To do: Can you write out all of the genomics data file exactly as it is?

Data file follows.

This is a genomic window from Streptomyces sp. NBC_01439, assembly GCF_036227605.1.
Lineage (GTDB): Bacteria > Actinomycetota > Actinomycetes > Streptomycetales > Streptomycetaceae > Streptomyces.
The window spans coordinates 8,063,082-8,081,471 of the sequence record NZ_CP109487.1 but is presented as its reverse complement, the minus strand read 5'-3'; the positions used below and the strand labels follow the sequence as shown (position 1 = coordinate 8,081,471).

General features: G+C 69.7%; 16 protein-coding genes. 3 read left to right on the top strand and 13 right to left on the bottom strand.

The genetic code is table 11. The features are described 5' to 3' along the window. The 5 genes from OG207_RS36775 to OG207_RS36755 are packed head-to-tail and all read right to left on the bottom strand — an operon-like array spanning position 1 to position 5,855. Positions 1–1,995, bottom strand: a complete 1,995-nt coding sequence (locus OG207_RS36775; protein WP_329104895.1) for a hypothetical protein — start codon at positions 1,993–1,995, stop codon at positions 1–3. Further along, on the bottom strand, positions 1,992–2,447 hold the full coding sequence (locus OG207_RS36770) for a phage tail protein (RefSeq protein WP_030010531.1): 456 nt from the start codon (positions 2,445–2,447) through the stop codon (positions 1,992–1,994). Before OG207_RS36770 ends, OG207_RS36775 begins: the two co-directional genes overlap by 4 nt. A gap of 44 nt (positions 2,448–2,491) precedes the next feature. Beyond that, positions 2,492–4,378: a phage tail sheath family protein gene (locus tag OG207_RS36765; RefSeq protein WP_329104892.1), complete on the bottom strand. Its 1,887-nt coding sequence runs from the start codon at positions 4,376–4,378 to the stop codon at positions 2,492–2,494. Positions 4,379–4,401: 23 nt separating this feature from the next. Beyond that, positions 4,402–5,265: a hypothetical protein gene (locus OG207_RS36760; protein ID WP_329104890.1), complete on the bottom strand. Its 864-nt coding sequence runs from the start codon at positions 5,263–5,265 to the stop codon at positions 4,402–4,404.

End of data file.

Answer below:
This is a genomic window from Streptomyces sp. NBC_01439, assembly GCF_036227605.1.
Lineage (GTDB): Bacteria > Actinomycetota > Actinomycetes > Streptomycetales > Streptomycetaceae > Streptomyces.
The window spans coordinates 8,063,082-8,081,471 of the sequence record NZ_CP109487.1 but is presented as its reverse complement, the minus strand read 5'-3'; the positions used below and the strand labels follow the sequence as shown (position 1 = coordinate 8,081,471).

General features: G+C 69.7%; 16 protein-coding genes. 3 read left to right on the top strand and 13 right to left on the bottom strand.

The genetic code is table 11. The features are described 5' to 3' along the window. The 5 genes from OG207_RS36775 to OG207_RS36755 are packed head-to-tail and all read right to left on the bottom strand — an operon-like array spanning position 1 to position 5,855. Positions 1–1,995, bottom strand: a complete 1,995-nt coding sequence (locus OG207_RS36775; protein WP_329104895.1) for a hypothetical protein — start codon at positions 1,993–1,995, stop codon at positions 1–3. Further along, on the bottom strand, positions 1,992–2,447 hold the full coding sequence (locus OG207_RS36770) for a phage tail protein (RefSeq protein WP_030010531.1): 456 nt from the start codon (positions 2,445–2,447) through the stop codon (positions 1,992–1,994). Before OG207_RS36770 ends, OG207_RS36775 begins: the two co-directional genes overlap by 4 nt. A gap of 44 nt (positions 2,448–2,491) precedes the next feature. Beyond that, positions 2,492–4,378: a phage tail sheath family protein gene (locus tag OG207_RS36765; RefSeq protein WP_329104892.1), complete on the bottom strand. Its 1,887-nt coding sequence runs from the start codon at positions 4,376–4,378 to the stop codon at positions 2,492–2,494. Positions 4,379–4,401: 23 nt separating this feature from the next. Beyond that, positions 4,402–5,265: a hypothetical protein gene (locus OG207_RS36760; protein ID WP_329104890.1), complete on the bottom strand. Its 864-nt coding sequence runs from the start codon at positions 5,263–5,265 to the stop codon at positions 4,402–4,404.